Fixed Rate Bond Interest Rates

Hi,

Looking for some thoughts/assistance regarding Fixed Rate Bond interest rates. I have a sum of money that I can afford to lock away for 2 or 3 years and have been waiting for the savings interest rate to (significantly) increase on the back of the 0.75% early November base rate increase. It’s been a few weeks now and there’s been very little upward movement, can someone explain why they haven’t increased in the same way they did after the previous base rate rise please?

Also, should I bite the bullet and invest now or are the savings rates likely to increase in the next few weeks?

Thanks very much.


Replies

  • t1redmonkeyt1redmonkey Forumite
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    They're not going to increase off the back of the November BOE meeting.  In the press releases/conferences after that, the BOE signalled to the market that they felt the market had got it wrong with how high the interest rates were going to go longer term.  Therefore almost all banks started pulling their existing fixed rate bonds and replacing them with lower interest rate ones.

    The peak was late October/early November for longer fixed rate bonds prior to the BOE meeting when there were 5%+ rates available for 2,3,4, and 5 year bonds.

    There is a possibility that rates on longer fixed term bonds go up again in the future of course, but that's not what the markets or the BOE are expecting at the moment, so it'll probably only happen if inflation gets out of control and the BOE have to take a more aggressive approach with their rate setting.
  • DeskDesk Forumite
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    They're not going to increase off the back of the November BOE meeting.  In the press releases/conferences after that, the BOE signalled to the market that they felt the market had got it wrong with how high the interest rates were going to go longer term.  Therefore almost all banks started pulling their existing fixed rate bonds and replacing them with lower interest rate ones.

    The peak was late October/early November for longer fixed rate bonds prior to the BOE meeting when there were 5%+ rates available for 2,3,4, and 5 year bonds.

    There is a possibility that rates on longer fixed term bonds go up again in the future of course, but that's not what the markets or the BOE are expecting at the moment, so it'll probably only happen if inflation gets out of control and the BOE have to take a more aggressive approach with their rate setting.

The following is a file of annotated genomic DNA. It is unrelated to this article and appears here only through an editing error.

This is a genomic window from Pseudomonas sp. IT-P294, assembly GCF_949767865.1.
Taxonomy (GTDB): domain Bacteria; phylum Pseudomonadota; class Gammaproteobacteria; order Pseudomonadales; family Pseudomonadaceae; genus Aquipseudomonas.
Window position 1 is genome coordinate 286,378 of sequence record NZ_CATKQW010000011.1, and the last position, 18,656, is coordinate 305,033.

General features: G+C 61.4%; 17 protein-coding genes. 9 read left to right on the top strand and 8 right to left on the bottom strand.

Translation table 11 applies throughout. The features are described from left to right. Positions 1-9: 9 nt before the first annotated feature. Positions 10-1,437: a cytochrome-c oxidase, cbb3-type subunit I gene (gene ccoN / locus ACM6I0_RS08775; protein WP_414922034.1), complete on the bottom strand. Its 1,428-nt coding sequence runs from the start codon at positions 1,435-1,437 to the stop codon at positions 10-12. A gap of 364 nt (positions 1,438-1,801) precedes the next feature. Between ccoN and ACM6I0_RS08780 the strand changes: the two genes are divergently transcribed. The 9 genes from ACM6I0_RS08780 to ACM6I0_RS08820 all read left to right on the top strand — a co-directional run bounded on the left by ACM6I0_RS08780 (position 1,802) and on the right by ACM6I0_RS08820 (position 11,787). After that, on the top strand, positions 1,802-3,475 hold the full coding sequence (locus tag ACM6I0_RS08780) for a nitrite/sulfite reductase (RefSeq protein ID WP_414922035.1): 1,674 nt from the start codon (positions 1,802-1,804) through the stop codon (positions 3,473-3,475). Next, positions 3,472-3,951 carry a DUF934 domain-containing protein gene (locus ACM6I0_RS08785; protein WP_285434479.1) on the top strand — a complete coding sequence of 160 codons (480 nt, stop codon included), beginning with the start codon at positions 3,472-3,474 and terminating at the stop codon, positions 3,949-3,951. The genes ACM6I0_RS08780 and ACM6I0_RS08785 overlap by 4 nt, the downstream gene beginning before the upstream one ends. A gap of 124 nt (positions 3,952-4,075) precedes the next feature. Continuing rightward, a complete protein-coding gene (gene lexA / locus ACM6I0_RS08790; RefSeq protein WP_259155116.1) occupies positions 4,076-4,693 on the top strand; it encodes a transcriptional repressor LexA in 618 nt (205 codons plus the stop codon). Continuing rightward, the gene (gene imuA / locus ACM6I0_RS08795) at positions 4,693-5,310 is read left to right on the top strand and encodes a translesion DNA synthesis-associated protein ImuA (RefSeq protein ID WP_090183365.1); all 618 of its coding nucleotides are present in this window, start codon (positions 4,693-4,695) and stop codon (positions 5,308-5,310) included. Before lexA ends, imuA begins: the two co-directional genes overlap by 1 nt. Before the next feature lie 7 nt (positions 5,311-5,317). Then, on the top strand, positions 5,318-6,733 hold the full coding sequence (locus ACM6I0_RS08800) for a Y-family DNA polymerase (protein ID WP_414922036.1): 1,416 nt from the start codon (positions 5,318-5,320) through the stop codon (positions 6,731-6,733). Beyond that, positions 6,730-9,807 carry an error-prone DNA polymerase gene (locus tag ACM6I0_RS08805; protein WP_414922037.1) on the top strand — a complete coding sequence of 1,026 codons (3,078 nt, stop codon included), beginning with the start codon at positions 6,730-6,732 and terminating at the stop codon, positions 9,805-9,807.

Absolutely.

    The Financial Times is reporting here that global inflation is now likely to have peaked....

    https://www.ft.com/content/85498afc-43d3-4525-bee0-7ea7c6c05b34

    This would appear to support recent suggestions that the base rate will not now need to reach the heights which until recently had been forecast, and that indeed there might be the potential for it to decline.

    This is global inflation, though, and we don't yet know how inflation will pan out in the UK specifically, where it might be a bit more sticky due to a number of factors. One factor is our very low unemployment, although that might change if we plunge into a deep recession. Another factor is the current demands for pay increases, which I understand could result in an inflationary cycle.

    As it is, though, I think we're probably going to see the base rate peak at the high 3% or very low 4% at most before falling away.

    I still think there's capacity for base rates to 'normalise' at around 5% over time, but I think it will take some time to re-acclimatise so as to give the housing market time to adjust.
  • JohnjdcJohnjdc Forumite
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    The long and the short of it is that expecting long-term fixed rate bonds to go up because the Bank of England increase the spot rate is much like expecting a new ice age because it's snowing on Tuesday. They might or might not move up and down together.
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